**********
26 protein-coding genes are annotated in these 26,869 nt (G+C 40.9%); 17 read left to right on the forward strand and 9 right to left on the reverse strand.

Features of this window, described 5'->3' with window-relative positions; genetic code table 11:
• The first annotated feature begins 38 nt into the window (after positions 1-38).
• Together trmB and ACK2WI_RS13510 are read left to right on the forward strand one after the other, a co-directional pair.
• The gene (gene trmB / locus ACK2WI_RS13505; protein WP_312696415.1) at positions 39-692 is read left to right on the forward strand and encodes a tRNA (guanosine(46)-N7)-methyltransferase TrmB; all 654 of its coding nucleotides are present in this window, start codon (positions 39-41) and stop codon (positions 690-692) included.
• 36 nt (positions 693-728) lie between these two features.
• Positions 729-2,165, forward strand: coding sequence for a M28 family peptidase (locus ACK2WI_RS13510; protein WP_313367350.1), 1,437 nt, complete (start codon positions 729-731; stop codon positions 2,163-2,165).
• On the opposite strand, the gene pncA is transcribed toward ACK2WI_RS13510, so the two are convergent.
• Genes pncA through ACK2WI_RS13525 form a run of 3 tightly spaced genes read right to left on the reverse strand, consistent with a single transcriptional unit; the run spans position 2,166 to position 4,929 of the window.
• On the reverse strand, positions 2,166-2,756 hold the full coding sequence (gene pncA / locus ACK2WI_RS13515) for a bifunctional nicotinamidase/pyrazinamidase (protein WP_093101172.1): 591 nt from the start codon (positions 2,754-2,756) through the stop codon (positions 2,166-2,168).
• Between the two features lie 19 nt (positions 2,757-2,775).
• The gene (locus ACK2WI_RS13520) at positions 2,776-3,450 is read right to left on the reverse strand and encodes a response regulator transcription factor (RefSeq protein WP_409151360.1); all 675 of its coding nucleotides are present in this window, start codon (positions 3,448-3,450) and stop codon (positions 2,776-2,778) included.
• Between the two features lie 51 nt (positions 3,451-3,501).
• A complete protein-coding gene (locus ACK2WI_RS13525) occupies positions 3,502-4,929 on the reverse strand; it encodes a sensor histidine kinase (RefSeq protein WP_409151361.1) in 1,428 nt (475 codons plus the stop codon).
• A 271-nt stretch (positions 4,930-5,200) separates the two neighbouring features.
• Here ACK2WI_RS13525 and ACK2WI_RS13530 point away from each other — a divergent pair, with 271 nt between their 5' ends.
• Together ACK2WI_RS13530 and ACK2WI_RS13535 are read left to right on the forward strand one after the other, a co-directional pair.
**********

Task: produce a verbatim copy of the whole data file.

26 protein-coding genes are annotated in these 26,869 nt (G+C 40.9%); 17 read left to right on the forward strand and 9 right to left on the reverse strand.

Features of this window, described 5'->3' with window-relative positions; genetic code table 11:
• The first annotated feature begins 38 nt into the window (after positions 1-38).
• Together trmB and ACK2WI_RS13510 are read left to right on the forward strand one after the other, a co-directional pair.
• The gene (gene trmB / locus ACK2WI_RS13505; protein WP_312696415.1) at positions 39-692 is read left to right on the forward strand and encodes a tRNA (guanosine(46)-N7)-methyltransferase TrmB; all 654 of its coding nucleotides are present in this window, start codon (positions 39-41) and stop codon (positions 690-692) included.
• 36 nt (positions 693-728) lie between these two features.
• Positions 729-2,165, forward strand: coding sequence for a M28 family peptidase (locus ACK2WI_RS13510; protein WP_313367350.1), 1,437 nt, complete (start codon positions 729-731; stop codon positions 2,163-2,165).
• On the opposite strand, the gene pncA is transcribed toward ACK2WI_RS13510, so the two are convergent.
• Genes pncA through ACK2WI_RS13525 form a run of 3 tightly spaced genes read right to left on the reverse strand, consistent with a single transcriptional unit; the run spans position 2,166 to position 4,929 of the window.
• On the reverse strand, positions 2,166-2,756 hold the full coding sequence (gene pncA / locus ACK2WI_RS13515) for a bifunctional nicotinamidase/pyrazinamidase (protein WP_093101172.1): 591 nt from the start codon (positions 2,754-2,756) through the stop codon (positions 2,166-2,168).
• Between the two features lie 19 nt (positions 2,757-2,775).
• The gene (locus ACK2WI_RS13520) at positions 2,776-3,450 is read right to left on the reverse strand and encodes a response regulator transcription factor (RefSeq protein WP_409151360.1); all 675 of its coding nucleotides are present in this window, start codon (positions 3,448-3,450) and stop codon (positions 2,776-2,778) included.
• Between the two features lie 51 nt (positions 3,451-3,501).
• A complete protein-coding gene (locus ACK2WI_RS13525) occupies positions 3,502-4,929 on the reverse strand; it encodes a sensor histidine kinase (RefSeq protein WP_409151361.1) in 1,428 nt (475 codons plus the stop codon).
• A 271-nt stretch (positions 4,930-5,200) separates the two neighbouring features.
• Here ACK2WI_RS13525 and ACK2WI_RS13530 point away from each other — a divergent pair, with 271 nt between their 5' ends.
• Together ACK2WI_RS13530 and ACK2WI_RS13535 are read left to right on the forward strand one after the other, a co-directional pair.